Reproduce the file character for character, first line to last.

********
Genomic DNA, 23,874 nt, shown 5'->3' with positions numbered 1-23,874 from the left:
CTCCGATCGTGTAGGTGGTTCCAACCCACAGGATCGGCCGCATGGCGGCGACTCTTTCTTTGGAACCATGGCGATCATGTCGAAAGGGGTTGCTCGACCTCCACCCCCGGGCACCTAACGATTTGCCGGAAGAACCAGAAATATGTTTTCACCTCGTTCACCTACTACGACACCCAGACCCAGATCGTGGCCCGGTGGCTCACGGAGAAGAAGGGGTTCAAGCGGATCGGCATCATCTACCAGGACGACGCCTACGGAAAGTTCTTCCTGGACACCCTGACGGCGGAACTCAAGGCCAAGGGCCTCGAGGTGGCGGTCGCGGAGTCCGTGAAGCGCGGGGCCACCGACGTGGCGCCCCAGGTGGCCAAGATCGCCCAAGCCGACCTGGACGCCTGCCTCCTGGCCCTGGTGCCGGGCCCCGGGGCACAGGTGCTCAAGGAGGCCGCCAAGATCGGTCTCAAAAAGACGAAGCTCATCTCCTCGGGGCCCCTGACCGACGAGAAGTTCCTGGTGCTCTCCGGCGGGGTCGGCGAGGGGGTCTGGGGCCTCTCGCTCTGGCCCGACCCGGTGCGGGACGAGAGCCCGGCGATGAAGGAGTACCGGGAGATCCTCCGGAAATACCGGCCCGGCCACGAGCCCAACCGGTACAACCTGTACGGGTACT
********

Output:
Genomic DNA, 23,874 nt, shown 5'->3' with positions numbered 1-23,874 from the left:
CTCCGATCGTGTAGGTGGTTCCAACCCACAGGATCGGCCGCATGGCGGCGACTCTTTCTTTGGAACCATGGCGATCATGTCGAAAGGGGTTGCTCGACCTCCACCCCCGGGCACCTAACGATTTGCCGGAAGAACCAGAAATATGTTTTCACCTCGTTCACCTACTACGACACCCAGACCCAGATCGTGGCCCGGTGGCTCACGGAGAAGAAGGGGTTCAAGCGGATCGGCATCATCTACCAGGACGACGCCTACGGAAAGTTCTTCCTGGACACCCTGACGGCGGAACTCAAGGCCAAGGGCCTCGAGGTGGCGGTCGCGGAGTCCGTGAAGCGCGGGGCCACCGACGTGGCGCCCCAGGTGGCCAAGATCGCCCAAGCCGACCTGGACGCCTGCCTCCTGGCCCTGGTGCCGGGCCCCGGGGCACAGGTGCTCAAGGAGGCCGCCAAGATCGGTCTCAAAAAGACGAAGCTCATCTCCTCGGGGCCCCTGACCGACGAGAAGTTCCTGGTGCTCTCCGGCGGGGTCGGCGAGGGGGTCTGGGGCCTCTCGCTCTGGCCCGACCCGGTGCGGGACGAGAGCCCGGCGATGAAGGAGTACCGGGAGATCCTCCGGAAATACCGGCCCGGCCACGAGCCCAACCGGTACAACCTGTACGGGTACT